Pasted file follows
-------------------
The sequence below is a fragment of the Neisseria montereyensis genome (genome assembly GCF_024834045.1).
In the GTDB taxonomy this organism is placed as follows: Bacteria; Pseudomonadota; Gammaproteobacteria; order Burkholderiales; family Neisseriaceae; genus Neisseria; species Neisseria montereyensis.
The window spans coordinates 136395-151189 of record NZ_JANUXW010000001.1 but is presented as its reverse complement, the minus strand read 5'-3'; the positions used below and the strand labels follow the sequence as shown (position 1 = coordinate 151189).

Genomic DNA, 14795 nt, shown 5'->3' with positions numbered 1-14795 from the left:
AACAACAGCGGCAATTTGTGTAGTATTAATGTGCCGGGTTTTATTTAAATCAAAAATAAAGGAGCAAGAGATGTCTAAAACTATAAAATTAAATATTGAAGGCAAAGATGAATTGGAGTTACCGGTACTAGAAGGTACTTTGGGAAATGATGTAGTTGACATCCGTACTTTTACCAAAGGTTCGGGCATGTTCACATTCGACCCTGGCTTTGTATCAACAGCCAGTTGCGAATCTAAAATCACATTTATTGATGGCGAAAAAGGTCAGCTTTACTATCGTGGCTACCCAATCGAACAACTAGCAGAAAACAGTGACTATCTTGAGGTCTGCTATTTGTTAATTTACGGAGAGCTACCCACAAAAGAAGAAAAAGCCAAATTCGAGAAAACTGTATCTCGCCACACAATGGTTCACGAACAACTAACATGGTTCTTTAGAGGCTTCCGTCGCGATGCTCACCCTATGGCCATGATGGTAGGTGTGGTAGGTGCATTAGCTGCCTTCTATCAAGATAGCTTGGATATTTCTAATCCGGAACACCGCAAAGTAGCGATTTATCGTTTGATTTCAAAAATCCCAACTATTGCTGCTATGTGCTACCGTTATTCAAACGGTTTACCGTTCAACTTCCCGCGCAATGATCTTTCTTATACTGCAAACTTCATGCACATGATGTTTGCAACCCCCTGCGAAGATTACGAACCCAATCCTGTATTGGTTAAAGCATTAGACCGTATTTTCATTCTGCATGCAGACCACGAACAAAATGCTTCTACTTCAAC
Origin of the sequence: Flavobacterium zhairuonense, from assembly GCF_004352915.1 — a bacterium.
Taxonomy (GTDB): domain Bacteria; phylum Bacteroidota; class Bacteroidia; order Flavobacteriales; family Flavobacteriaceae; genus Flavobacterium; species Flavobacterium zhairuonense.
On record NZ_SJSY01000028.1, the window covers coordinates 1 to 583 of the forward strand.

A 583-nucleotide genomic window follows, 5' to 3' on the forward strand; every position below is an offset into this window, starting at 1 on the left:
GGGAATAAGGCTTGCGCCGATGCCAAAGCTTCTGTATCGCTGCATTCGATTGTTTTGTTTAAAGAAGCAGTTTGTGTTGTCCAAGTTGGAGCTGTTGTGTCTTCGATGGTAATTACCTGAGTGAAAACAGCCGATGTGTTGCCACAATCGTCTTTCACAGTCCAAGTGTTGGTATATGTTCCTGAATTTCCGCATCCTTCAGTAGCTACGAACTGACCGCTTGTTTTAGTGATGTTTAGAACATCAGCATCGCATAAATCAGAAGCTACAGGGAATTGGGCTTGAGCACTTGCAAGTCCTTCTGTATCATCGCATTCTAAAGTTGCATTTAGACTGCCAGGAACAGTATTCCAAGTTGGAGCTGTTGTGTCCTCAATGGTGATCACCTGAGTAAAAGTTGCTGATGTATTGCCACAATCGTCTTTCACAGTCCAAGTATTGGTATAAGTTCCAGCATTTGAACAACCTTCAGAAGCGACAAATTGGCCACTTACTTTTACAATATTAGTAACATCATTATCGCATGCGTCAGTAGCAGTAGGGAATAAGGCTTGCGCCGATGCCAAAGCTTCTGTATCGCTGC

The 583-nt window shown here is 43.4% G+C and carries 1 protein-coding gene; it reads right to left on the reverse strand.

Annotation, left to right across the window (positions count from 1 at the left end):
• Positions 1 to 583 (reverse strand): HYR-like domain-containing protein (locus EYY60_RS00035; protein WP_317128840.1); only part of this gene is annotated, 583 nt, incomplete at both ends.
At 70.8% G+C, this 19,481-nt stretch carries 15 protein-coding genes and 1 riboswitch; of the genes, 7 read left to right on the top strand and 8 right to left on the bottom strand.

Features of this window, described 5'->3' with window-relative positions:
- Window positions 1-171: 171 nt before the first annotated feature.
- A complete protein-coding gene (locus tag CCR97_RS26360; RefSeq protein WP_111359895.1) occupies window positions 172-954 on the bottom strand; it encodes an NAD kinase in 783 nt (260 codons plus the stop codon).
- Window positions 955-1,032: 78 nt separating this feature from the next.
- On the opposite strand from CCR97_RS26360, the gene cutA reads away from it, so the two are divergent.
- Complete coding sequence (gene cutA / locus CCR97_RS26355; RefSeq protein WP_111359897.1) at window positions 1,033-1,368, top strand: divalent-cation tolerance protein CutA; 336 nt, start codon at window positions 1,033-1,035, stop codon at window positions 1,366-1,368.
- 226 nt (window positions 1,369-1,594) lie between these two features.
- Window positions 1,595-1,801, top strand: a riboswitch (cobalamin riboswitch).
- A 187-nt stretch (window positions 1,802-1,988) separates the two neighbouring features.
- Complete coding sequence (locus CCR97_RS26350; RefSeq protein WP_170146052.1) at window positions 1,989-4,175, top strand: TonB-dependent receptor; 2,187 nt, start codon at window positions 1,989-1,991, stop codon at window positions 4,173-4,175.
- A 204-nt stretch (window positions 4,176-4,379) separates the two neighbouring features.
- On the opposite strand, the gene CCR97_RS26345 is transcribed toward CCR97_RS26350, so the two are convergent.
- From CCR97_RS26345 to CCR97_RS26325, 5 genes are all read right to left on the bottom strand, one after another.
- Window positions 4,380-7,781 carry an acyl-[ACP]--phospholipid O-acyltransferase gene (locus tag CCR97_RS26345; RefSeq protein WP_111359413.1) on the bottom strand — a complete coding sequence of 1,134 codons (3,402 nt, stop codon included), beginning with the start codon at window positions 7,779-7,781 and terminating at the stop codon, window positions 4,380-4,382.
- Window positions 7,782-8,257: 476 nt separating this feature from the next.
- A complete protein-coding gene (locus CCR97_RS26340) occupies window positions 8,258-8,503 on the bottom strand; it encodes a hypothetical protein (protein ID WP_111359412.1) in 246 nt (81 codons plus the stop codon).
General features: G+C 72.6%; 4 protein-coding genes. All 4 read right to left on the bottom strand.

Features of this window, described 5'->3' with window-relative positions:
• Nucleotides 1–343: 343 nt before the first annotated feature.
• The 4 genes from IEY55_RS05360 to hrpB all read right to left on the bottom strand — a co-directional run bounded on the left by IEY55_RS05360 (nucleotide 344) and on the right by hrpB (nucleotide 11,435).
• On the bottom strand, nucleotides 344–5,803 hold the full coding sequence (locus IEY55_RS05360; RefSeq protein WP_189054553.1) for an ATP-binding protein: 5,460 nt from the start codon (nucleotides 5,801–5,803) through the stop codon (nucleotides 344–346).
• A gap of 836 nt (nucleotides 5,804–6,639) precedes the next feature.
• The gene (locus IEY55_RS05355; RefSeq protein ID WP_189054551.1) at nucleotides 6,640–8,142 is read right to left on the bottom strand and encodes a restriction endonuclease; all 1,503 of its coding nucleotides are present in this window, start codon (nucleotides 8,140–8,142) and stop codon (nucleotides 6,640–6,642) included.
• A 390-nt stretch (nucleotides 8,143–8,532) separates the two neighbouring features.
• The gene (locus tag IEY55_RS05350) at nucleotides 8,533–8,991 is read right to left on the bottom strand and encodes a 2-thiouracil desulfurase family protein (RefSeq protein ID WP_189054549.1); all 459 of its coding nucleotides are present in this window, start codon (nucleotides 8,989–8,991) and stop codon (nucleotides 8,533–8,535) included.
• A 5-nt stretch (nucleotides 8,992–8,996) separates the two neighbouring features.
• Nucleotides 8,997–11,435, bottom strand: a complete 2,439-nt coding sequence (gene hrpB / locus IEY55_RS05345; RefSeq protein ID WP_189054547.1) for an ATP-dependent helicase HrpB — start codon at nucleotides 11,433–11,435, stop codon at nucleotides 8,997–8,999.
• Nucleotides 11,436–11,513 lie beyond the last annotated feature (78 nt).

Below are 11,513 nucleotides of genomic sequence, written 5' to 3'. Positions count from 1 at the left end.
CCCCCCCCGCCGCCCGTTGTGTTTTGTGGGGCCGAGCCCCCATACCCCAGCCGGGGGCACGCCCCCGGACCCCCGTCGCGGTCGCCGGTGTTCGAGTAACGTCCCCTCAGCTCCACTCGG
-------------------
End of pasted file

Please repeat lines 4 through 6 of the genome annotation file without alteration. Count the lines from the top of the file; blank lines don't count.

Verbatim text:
Genomic DNA, 14795 nt, shown 5'->3' with positions numbered 1-14795 from the left:
AACAACAGCGGCAATTTGTGTAGTATTAATGTGCCGGGTTTTATTTAAATCAAAAATAAAGGAGCAAGAGATGTCTAAAACTATAAAATTAAATATTGAAGGCAAAGATGAATTGGAGTTACCGGTACTAGAAGGTACTTTGGGAAATGATGTAGTTGACATCCGTACTTTTACCAAAGGTTCGGGCATGTTCACATTCGACCCTGGCTTTGTATCAACAGCCAGTTGCGAATCTAAAATCACATTTATTGATGGCGAAAAAGGTCAGCTTTACTATCGTGGCTACCCAATCGAACAACTAGCAGAAAACAGTGACTATCTTGAGGTCTGCTATTTGTTAATTTACGGAGAGCTACCCACAAAAGAAGAAAAAGCCAAATTCGAGAAAACTGTATCTCGCCACACAATGGTTCACGAACAACTAACATGGTTCTTTAGAGGCTTCCGTCGCGATGCTCACCCTATGGCCATGATGGTAGGTGTGGTAGGTGCATTAGCTGCCTTCTATCAAGATAGCTTGGATATTTCTAATCCGGAACACCGCAAAGTAGCGATTTATCGTTTGATTTCAAAAATCCCAACTATTGCTGCTATGTGCTACCGTTATTCAAACGGTTTACCGTTCAACTTCCCGCGCAATGATCTTTCTTATACTGCAAACTTCATGCACATGATGTTTGCAACCCCCTGCGAAGATTACGAACCCAATCCTGTATTGGTTAAAGCATTAGACCGTATTTTCATTCTGCATGCAGACCACGAACAAAATGCTTCTACTTCAAC
Origin of the sequence: Flavobacterium zhairuonense, from assembly GCF_004352915.1 — a bacterium.